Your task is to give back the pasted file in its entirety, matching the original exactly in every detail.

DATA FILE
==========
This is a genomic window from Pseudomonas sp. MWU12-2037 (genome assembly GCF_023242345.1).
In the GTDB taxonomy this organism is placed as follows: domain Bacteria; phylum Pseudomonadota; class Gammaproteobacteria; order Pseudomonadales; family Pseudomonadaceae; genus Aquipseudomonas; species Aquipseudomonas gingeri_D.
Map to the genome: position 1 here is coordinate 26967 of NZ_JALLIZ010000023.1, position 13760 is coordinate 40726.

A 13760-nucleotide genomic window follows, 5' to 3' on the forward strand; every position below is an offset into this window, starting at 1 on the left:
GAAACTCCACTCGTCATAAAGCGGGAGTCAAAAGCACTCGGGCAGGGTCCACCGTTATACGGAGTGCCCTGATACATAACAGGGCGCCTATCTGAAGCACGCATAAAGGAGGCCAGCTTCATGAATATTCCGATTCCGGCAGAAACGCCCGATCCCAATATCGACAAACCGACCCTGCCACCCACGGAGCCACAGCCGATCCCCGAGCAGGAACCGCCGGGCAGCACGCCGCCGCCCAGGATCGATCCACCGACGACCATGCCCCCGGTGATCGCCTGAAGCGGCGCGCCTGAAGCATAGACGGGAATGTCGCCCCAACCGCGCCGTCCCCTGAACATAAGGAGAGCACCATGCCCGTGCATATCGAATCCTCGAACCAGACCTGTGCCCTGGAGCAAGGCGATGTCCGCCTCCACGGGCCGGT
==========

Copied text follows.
This is a genomic window from Pseudomonas sp. MWU12-2037 (genome assembly GCF_023242345.1).
In the GTDB taxonomy this organism is placed as follows: domain Bacteria; phylum Pseudomonadota; class Gammaproteobacteria; order Pseudomonadales; family Pseudomonadaceae; genus Aquipseudomonas; species Aquipseudomonas gingeri_D.
Map to the genome: position 1 here is coordinate 26967 of NZ_JALLIZ010000023.1, position 13760 is coordinate 40726.

A 13760-nucleotide genomic window follows, 5' to 3' on the forward strand; every position below is an offset into this window, starting at 1 on the left:
GAAACTCCACTCGTCATAAAGCGGGAGTCAAAAGCACTCGGGCAGGGTCCACCGTTATACGGAGTGCCCTGATACATAACAGGGCGCCTATCTGAAGCACGCATAAAGGAGGCCAGCTTCATGAATATTCCGATTCCGGCAGAAACGCCCGATCCCAATATCGACAAACCGACCCTGCCACCCACGGAGCCACAGCCGATCCCCGAGCAGGAACCGCCGGGCAGCACGCCGCCGCCCAGGATCGATCCACCGACGACCATGCCCCCGGTGATCGCCTGAAGCGGCGCGCCTGAAGCATAGACGGGAATGTCGCCCCAACCGCGCCGTCCCCTGAACATAAGGAGAGCACCATGCCCGTGCATATCGAATCCTCGAACCAGACCTGTGCCCTGGAGCAAGGCGATGTCCGCCTCCACGGGCCGGT